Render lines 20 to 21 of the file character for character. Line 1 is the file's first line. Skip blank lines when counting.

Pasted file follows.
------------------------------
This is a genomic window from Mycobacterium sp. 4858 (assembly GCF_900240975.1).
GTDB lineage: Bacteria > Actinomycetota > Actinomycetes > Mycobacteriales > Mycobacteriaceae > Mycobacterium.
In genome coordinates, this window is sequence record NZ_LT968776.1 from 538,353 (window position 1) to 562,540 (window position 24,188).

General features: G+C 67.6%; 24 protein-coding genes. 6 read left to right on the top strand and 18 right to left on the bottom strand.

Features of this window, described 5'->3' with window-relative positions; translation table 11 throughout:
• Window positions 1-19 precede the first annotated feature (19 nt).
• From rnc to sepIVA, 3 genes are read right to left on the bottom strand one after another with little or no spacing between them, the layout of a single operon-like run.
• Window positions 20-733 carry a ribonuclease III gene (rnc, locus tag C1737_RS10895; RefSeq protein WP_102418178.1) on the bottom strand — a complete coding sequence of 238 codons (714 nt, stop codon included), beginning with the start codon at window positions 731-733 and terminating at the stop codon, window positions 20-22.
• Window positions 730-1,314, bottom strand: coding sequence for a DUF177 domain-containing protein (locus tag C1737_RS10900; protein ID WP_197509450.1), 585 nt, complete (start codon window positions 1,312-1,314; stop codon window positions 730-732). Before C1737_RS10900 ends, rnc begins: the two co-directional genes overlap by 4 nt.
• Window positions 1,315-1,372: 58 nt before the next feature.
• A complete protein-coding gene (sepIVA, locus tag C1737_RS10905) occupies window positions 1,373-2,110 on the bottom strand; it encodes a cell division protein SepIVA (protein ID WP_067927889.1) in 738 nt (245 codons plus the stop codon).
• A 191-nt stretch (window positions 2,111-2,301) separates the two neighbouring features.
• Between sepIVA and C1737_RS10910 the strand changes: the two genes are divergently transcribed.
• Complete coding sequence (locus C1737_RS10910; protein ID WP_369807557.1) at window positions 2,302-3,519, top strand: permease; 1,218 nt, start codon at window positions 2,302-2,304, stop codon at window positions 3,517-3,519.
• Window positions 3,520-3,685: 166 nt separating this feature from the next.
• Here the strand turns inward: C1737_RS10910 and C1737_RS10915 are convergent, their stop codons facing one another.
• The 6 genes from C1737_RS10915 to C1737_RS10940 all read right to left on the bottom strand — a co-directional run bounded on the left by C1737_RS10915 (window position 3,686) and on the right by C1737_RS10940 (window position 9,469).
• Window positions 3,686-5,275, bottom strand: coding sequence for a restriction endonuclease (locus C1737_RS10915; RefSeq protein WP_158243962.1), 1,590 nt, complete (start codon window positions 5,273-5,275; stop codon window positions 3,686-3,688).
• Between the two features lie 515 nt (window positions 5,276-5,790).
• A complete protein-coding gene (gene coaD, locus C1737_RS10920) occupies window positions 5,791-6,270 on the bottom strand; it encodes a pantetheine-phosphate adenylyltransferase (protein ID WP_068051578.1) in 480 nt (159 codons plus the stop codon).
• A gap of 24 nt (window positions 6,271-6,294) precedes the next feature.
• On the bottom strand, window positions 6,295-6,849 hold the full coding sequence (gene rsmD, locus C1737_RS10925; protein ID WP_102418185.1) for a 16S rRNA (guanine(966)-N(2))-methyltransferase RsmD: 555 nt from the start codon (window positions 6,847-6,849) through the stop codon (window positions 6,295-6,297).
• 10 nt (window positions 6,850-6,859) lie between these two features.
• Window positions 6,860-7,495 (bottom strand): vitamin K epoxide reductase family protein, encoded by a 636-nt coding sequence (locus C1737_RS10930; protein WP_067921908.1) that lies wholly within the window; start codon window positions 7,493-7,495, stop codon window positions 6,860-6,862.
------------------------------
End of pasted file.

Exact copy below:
• A complete protein-coding gene (gene coaD, locus C1737_RS10920) occupies window positions 5,791-6,270 on the bottom strand; it encodes a pantetheine-phosphate adenylyltransferase (protein ID WP_068051578.1) in 480 nt (159 codons plus the stop codon).
• A gap of 24 nt (window positions 6,271-6,294) precedes the next feature.